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By Marizka Coetzer


City of Tshwane lays charges against homeowners for illegally reconnecting electricity

The metropolitan municipality is owed almost R300 000 in non-payment of municipal services.

The City of Tshwane has pressed charges against two residents who illegally reconnected electricity at their house in Garsfontein, according to finance MMC Jacqui Uys.

On 8 April, the city disconnected the property for non-payment of municipal services as part of the #TshwaneYaTima operation.

Almost R300 000 was outstanding, she said.

“According to our records, the last payment made by this household was in 2020. This is unacceptable as we all have a responsibility to pay for what we consume.

“The arrest of the occupants of the property followed a tip-off from a resident who suspected an illegal connection and approached the city with credible information and evidence that led to authorities taking action,” said Uys.

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She thanked concerned residents who raised the alarm, and added that active citizenry played a role in fighting crime and all forms of illegal connections.

“It is important to note that our #TshwaneYaTima revenue-collection campaign is here to stay.

“We are targeting all debtors, including residents, businesses and government departments that owe the city. We need to fight against the culture of non-payment,” she said.

“Residents who are struggling to keep up with their accounts are encouraged to approach the municipality to make arrangements and explore other options, such as applying to the affordability committee,” she said.

No control meters

Councillor of the Republican Conference of Tshwane, Lex Middelberg said it was all good and well to prosecute people who steal electricity, but asked when Uys would start focusing on the areas where electricity is stolen openly, such as in Mamelodi.

“If the MMC is going to prosecute people who steal electricity, it should prosecute everyone. There are probably thousands of cases that get away with this every day,” he said.

“At the stage, the #TshwaneYaTima campaign is aimed at improving the city’s debt story, not at addressing theft of electricity.

“Ironically, the city will save more money – and make a difference faster – by prioritising theft of electricity and prosecuting all cases than the coalition intends to do with just increased debt recovery targets.”

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Middelberg said to be able to determine where most of your theft occurs, you need to be able to take control measurements at strategic supply points.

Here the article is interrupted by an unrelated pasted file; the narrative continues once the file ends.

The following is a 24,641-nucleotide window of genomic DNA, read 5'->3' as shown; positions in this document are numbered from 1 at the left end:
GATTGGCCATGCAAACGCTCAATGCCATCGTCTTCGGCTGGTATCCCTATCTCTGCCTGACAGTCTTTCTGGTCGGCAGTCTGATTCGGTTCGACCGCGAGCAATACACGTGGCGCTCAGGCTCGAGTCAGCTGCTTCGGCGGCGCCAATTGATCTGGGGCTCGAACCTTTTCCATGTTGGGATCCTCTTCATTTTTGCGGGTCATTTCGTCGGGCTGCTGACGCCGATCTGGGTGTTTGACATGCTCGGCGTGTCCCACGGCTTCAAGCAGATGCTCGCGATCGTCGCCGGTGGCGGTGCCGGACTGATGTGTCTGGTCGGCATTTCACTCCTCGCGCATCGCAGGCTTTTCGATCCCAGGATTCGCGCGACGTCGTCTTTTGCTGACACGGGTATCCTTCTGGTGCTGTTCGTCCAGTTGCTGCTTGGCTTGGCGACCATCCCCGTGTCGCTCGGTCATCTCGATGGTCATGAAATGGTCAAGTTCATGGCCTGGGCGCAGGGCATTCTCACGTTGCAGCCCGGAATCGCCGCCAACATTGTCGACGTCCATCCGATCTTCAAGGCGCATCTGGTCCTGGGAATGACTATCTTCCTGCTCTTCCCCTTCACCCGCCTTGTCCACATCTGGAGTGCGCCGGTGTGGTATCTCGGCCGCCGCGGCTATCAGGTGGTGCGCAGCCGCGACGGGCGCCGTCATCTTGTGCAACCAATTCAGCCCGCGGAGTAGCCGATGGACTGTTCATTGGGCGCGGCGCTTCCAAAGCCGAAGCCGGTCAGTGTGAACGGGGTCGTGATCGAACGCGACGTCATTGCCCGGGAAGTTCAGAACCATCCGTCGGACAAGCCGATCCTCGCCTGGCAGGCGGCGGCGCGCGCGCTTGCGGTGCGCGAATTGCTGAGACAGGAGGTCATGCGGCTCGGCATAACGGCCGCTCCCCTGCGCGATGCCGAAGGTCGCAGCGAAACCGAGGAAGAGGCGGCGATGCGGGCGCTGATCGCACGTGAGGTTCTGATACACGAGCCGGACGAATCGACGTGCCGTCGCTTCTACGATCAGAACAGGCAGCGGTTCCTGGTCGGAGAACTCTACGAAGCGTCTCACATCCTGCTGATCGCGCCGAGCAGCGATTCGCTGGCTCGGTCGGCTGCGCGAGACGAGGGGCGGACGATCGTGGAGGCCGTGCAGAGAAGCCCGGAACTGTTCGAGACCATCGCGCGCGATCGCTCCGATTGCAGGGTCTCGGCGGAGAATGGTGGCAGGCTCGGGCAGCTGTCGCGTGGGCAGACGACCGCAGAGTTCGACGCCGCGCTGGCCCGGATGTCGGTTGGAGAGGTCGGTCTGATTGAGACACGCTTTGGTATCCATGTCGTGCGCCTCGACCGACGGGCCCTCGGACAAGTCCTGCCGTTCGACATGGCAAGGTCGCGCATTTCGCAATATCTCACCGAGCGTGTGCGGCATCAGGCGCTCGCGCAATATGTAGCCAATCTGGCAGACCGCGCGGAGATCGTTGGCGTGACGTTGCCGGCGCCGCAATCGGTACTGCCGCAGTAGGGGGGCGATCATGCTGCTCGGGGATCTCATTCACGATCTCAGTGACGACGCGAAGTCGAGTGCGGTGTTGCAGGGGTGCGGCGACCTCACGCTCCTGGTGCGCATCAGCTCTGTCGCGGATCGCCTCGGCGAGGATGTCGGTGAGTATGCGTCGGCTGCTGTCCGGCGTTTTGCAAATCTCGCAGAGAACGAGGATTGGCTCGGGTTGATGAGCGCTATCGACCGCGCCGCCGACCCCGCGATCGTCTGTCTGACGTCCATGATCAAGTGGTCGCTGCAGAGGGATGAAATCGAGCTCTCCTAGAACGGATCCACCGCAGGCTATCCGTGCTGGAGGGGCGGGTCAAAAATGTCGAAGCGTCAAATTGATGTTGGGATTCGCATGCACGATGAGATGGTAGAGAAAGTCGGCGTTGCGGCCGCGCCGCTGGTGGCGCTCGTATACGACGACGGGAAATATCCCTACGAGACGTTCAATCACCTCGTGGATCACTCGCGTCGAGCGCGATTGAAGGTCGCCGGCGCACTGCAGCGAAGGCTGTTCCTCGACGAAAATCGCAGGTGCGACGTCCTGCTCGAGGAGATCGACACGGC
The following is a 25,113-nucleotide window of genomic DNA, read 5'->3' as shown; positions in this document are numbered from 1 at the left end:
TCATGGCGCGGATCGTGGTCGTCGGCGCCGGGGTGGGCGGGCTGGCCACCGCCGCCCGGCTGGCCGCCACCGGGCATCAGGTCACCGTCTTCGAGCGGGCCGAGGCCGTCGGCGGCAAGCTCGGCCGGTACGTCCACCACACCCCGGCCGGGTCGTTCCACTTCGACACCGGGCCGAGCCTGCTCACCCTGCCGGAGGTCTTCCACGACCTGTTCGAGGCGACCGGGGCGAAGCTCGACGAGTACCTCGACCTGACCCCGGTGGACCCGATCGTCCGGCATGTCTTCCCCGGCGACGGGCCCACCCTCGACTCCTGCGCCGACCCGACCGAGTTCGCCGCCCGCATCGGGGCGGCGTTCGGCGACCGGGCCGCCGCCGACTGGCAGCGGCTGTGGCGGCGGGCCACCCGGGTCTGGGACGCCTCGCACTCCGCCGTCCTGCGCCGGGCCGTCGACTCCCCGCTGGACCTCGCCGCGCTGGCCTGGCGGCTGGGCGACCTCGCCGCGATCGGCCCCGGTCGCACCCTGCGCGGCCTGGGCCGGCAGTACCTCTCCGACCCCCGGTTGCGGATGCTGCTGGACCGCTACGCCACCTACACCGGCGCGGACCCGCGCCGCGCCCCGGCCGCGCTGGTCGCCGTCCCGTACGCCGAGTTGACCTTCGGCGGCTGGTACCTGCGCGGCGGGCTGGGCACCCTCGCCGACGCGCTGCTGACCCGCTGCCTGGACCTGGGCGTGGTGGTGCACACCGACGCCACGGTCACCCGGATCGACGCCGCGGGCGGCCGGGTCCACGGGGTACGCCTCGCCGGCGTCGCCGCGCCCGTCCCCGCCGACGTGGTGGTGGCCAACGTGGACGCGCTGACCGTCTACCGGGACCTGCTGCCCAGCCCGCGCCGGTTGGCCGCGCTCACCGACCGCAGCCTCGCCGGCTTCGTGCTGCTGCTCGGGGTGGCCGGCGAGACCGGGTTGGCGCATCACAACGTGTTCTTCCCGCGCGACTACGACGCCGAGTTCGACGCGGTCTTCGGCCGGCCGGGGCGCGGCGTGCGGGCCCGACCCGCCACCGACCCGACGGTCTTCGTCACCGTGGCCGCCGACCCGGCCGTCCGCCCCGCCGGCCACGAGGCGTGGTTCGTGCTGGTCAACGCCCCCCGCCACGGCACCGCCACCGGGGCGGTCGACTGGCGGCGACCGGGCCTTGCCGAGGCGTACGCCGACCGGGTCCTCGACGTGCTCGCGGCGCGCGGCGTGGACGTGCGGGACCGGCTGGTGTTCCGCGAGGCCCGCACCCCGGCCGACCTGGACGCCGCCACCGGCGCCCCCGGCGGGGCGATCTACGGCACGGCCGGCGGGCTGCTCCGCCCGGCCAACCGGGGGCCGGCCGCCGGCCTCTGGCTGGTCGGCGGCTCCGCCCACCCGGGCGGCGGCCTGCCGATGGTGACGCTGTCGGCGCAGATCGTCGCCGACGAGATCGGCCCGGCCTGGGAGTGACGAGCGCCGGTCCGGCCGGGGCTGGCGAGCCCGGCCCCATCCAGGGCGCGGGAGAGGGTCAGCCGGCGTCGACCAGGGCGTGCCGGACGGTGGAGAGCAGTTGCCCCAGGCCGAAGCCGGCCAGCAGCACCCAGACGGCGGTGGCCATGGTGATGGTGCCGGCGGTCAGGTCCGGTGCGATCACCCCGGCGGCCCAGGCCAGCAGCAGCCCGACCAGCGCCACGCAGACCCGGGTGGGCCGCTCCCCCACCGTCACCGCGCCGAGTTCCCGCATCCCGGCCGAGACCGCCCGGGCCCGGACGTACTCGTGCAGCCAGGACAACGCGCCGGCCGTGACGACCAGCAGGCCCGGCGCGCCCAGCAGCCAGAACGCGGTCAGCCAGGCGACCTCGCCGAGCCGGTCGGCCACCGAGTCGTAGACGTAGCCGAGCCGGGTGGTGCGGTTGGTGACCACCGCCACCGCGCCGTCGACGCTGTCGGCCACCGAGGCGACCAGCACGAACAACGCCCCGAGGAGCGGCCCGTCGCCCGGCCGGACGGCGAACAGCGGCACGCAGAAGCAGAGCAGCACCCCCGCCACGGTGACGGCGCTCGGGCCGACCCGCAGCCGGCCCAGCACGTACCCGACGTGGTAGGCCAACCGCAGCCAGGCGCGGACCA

“The coalition knows this, but for no comprehensible reason whatsoever, they have been failing to install those control meters for eight years,” he said.

“By far the most money owed was in the townships. Have you ever wondered why they only released the five wards where the most money was owed to the media last time?

“Well, that’s because 80% of the city’s debt lives in the townships, where there is no the TshwaneYaTima.”

Tshwane campaign not a solution

Political analyst Dr Benjamin Rapanyane said Covid impacted people negatively to the point of no return.

“Some lost their jobs. The #TshwaneYaTima campaign is not a solution. Instead, the municipality should work hand in hand with the citizens to try to come up with a solution that will not promote illegal connections,” he said.

Another political analyst, Piet Croucamp, said there must be some form of punishment for those who don’t pay for services.

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“If you are a government department or city council or any form of administration, you have to have a rule of the terms that services are delivered, and have the ability to [ensure] those services are just not delivered but there is compliance when individuals and companies have to fulfil the responsibility or remunerating the city for the services rendered,” he said.

Croucamp said otherwise it created a culture of non-payment.

“If you have a culture of non-payment you have a bankrupt city council which impacts the capacity of the council or administration to deliver services to those who do pay,” he said.

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